BRIAN NAYLOR, BYLINE: There were actually two separate hacks on the DNC's network, one last summer called COZY BEAR. It eavesdropped on the party's emails and communications. Then this past spring, a second hack occurred. Dmitri Alperovitch is co-founder of CrowdStrike, the cybersecurity firm the Democrats brought in to clean up their servers.
DMITRI ALPEROVITCH: And the second actor, who we call FANCY BEAR, which we actually believe is the GRU - the military intelligence agency of the Russian government - infiltrated that network this April. And they went straight for the research department of the DNC and exfiltrated opposition materials on Mr. Trump.
NAYLOR: Now, Alperovitch says neither of the two BEARs - COZY or FANCY - knew the other was lurking about because they were the work of separate spy groups - FANCY BEAR from military intelligence and COZY BEAR probably from the FSB, Alperovitch says, Russia's security intelligence agency. Both of the BEARs, he says, were competing for the attention of Russian leader Vladimir Putin.
ALPEROVITCH: And this is actually not atypical of Russian intelligence agencies. They have a very adversarial relationship. They don't share information with each other. They don't cooperate. In fact, there's one-upsmanship that they're often involved in to show off to Putin who is better and to get more budget and more power.
NAYLOR: DNC chairwoman Debbie Wasserman Schultz said democratic officials moved as quickly as possible to kick out the intruders and secure the network. There's no indication there was any financial motive for the breach. Alperovitch says it's possible the hackers got into the system by spearfishing, sending a fake email and hoping the recipient will click on a link and let them in the door. He says the Russians are very good at this sort of thing.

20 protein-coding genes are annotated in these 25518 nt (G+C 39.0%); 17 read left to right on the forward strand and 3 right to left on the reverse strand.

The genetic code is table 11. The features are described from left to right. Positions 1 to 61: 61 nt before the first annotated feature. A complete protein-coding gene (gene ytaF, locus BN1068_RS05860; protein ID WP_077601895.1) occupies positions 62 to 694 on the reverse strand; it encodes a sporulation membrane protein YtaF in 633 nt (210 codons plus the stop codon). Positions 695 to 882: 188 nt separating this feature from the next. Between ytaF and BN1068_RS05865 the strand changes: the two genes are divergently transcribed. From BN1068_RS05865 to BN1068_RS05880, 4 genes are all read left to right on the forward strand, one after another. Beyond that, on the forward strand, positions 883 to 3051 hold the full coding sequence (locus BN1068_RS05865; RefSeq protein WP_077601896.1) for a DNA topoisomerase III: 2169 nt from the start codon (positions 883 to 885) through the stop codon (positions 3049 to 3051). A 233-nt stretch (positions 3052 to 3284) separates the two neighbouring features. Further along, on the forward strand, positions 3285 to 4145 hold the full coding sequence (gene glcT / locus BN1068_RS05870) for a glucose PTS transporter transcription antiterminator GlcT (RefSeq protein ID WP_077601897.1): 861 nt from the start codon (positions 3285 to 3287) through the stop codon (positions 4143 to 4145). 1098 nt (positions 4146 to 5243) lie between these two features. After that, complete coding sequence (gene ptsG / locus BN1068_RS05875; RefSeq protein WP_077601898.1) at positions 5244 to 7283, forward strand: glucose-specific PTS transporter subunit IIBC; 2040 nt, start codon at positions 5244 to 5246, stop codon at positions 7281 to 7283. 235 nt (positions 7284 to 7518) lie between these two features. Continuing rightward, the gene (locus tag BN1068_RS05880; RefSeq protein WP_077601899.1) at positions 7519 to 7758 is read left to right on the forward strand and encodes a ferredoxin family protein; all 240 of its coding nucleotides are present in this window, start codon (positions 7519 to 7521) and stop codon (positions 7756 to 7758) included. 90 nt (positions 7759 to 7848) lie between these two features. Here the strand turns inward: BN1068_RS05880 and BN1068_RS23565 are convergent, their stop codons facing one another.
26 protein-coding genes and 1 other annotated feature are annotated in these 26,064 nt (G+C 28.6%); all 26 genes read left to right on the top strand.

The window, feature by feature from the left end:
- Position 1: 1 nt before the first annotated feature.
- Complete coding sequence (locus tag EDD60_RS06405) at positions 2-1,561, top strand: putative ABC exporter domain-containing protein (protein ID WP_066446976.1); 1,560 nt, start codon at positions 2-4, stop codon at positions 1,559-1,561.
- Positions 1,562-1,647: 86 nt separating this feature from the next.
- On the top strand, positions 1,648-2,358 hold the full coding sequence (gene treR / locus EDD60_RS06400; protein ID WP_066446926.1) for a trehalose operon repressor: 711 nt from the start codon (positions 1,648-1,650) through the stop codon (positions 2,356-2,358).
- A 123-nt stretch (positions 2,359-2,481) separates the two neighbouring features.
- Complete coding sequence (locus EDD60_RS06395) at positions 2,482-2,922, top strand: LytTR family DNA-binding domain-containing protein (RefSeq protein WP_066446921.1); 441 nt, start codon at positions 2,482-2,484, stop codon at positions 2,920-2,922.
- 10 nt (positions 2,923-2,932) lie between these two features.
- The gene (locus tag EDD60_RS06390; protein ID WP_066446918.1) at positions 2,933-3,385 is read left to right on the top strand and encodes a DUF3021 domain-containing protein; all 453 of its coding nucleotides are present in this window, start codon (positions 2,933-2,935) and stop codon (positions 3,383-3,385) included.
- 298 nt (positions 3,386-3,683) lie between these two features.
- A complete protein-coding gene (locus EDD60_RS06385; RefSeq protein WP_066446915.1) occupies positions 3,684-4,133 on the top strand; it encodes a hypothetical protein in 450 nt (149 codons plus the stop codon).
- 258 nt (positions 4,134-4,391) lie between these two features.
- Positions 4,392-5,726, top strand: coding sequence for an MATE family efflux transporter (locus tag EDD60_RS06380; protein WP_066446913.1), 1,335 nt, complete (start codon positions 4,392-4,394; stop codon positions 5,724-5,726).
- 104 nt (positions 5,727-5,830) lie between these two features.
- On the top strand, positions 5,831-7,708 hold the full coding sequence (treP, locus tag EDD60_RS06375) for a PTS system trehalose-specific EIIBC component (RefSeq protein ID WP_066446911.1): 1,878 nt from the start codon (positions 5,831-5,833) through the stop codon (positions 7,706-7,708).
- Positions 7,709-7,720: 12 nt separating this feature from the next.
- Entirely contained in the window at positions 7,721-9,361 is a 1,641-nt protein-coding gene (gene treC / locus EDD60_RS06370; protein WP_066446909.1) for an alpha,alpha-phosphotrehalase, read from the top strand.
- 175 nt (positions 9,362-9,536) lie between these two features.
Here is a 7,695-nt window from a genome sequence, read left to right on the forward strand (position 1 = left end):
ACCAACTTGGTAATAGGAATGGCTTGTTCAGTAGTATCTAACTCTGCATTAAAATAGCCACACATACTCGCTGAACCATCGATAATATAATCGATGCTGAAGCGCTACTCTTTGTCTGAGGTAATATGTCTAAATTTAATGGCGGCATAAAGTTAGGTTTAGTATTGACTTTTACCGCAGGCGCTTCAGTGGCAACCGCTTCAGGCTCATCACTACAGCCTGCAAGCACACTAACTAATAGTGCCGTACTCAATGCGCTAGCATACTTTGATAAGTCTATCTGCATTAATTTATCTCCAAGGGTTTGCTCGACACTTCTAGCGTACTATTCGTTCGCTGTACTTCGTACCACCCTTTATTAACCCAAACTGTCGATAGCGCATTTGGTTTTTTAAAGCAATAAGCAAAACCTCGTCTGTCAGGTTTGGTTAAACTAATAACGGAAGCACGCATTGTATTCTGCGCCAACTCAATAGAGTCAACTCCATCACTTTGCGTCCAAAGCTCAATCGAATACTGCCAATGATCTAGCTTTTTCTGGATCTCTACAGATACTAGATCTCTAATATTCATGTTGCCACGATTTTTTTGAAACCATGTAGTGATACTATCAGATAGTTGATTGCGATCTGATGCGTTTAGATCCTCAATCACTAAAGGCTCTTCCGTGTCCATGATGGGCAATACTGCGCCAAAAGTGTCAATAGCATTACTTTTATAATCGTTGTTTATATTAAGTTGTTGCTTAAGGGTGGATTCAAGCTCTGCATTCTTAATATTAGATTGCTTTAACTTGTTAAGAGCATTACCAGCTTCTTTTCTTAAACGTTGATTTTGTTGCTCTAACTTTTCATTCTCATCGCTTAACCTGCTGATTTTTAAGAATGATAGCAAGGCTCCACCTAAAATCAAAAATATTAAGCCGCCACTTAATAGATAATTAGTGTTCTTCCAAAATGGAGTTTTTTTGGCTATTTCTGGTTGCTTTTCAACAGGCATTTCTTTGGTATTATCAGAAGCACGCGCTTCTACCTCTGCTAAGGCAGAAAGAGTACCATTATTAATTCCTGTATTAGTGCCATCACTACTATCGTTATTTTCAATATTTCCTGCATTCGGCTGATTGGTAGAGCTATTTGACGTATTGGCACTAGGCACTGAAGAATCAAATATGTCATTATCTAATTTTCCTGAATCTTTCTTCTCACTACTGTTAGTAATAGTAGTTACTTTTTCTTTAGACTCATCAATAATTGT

ALPEROVITCH: These are very, very sophisticated actors. Their tradecraft is absolutely superb. They're some of the best that we ever encounter in terms of cyber threats. So I think any organization would be highly vulnerable to this threat.
NAYLOR: And in fact, Alperovitch says, Russian intelligence has targeted the White House, the State Department and the Joint Chiefs of Staff in the past. And political campaigns have been victims, too. Director of National Intelligence James Clapper warned a few weeks ago that the presidential campaigns would be likely targets. Frank Cilluffo directs the George Washington University's Center for Cyber and Homeland Security.
FRANK CILLUFFO: It would be naive to suggest that other candidates and their campaigns aren't being targeted by foreign intelligence services as well. If you recall, Mitt Romney's campaign was allegedly hacked, as were others. So I think this is becoming a bit of a new norm.
NAYLOR: Nor, says Cilluffo, is it surprising that Trump would be of special interest to Russians and other foreign powers.
CILLUFFO: With Donald Trump in particular, since he's a relatively newcomer to the political scene, it's not surprising that they're trying to glean additional insight into his positions and policies not only with respect to Russia but beyond, and also to dig up political dirt - which in Russian is compromat - very consistent with Russian politics.
NAYLOR: The Russian government has denied any involvement in the DNC hack, but cyber experts warn that this is unlikely to be the last attack on a political website and that they'll probably continue up until the November election. Brian Naylor, NPR News, Washington. Transcript provided by NPR, Copyright NPR.